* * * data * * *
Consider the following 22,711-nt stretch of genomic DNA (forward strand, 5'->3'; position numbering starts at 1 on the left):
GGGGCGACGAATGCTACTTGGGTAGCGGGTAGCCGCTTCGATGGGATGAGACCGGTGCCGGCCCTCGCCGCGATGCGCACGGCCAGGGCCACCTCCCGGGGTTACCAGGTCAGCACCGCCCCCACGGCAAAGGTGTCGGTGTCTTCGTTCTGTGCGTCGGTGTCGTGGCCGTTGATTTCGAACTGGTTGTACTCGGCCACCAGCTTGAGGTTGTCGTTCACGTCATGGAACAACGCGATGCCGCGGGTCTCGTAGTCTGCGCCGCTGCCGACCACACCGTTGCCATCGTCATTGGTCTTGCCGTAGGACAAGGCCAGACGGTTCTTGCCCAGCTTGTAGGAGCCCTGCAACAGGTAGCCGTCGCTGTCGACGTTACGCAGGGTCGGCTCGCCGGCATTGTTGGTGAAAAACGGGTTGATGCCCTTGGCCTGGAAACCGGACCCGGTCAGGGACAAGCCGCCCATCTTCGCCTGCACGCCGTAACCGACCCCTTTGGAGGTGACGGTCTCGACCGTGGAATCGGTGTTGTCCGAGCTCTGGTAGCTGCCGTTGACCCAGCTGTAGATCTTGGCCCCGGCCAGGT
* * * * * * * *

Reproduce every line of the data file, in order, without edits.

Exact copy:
Consider the following 22,711-nt stretch of genomic DNA (forward strand, 5'->3'; position numbering starts at 1 on the left):
GGGGCGACGAATGCTACTTGGGTAGCGGGTAGCCGCTTCGATGGGATGAGACCGGTGCCGGCCCTCGCCGCGATGCGCACGGCCAGGGCCACCTCCCGGGGTTACCAGGTCAGCACCGCCCCCACGGCAAAGGTGTCGGTGTCTTCGTTCTGTGCGTCGGTGTCGTGGCCGTTGATTTCGAACTGGTTGTACTCGGCCACCAGCTTGAGGTTGTCGTTCACGTCATGGAACAACGCGATGCCGCGGGTCTCGTAGTCTGCGCCGCTGCCGACCACACCGTTGCCATCGTCATTGGTCTTGCCGTAGGACAAGGCCAGACGGTTCTTGCCCAGCTTGTAGGAGCCCTGCAACAGGTAGCCGTCGCTGTCGACGTTACGCAGGGTCGGCTCGCCGGCATTGTTGGTGAAAAACGGGTTGATGCCCTTGGCCTGGAAACCGGACCCGGTCAGGGACAAGCCGCCCATCTTCGCCTGCACGCCGTAACCGACCCCTTTGGAGGTGACGGTCTCGACCGTGGAATCGGTGTTGTCCGAGCTCTGGTAGCTGCCGTTGACCCAGCTGTAGATCTTGGCCCCGGCCAGGT